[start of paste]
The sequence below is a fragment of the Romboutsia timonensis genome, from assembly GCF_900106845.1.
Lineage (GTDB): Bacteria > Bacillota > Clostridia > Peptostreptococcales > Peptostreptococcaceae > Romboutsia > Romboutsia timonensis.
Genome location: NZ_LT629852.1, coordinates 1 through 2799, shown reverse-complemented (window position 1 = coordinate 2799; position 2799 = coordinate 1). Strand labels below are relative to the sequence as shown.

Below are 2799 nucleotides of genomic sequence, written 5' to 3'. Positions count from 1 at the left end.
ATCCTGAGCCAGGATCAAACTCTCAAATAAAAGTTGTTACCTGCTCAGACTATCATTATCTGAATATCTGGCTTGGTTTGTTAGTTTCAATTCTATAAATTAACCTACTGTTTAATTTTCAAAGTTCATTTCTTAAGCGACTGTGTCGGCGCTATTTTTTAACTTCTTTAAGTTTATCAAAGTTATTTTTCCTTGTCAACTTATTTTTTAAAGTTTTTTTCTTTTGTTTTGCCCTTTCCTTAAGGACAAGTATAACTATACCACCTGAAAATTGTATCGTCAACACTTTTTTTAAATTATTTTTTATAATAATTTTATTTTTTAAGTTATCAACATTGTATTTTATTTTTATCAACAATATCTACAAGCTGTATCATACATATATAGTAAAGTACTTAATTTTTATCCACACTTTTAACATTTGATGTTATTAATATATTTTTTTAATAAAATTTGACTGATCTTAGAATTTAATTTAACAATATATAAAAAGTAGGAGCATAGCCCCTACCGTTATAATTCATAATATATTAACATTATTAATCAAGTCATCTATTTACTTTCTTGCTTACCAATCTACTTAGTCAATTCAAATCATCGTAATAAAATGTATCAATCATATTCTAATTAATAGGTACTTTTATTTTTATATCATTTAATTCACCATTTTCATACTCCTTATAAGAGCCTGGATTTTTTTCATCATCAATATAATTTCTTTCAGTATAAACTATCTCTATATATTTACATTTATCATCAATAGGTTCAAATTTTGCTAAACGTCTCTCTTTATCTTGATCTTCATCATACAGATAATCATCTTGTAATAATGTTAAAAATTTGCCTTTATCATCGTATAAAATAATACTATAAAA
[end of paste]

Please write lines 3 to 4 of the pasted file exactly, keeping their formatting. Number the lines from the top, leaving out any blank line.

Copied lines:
Genome location: NZ_LT629852.1, coordinates 1 through 2799, shown reverse-complemented (window position 1 = coordinate 2799; position 2799 = coordinate 1). Strand labels below are relative to the sequence as shown.

Below are 2799 nucleotides of genomic sequence, written 5' to 3'. Positions count from 1 at the left end.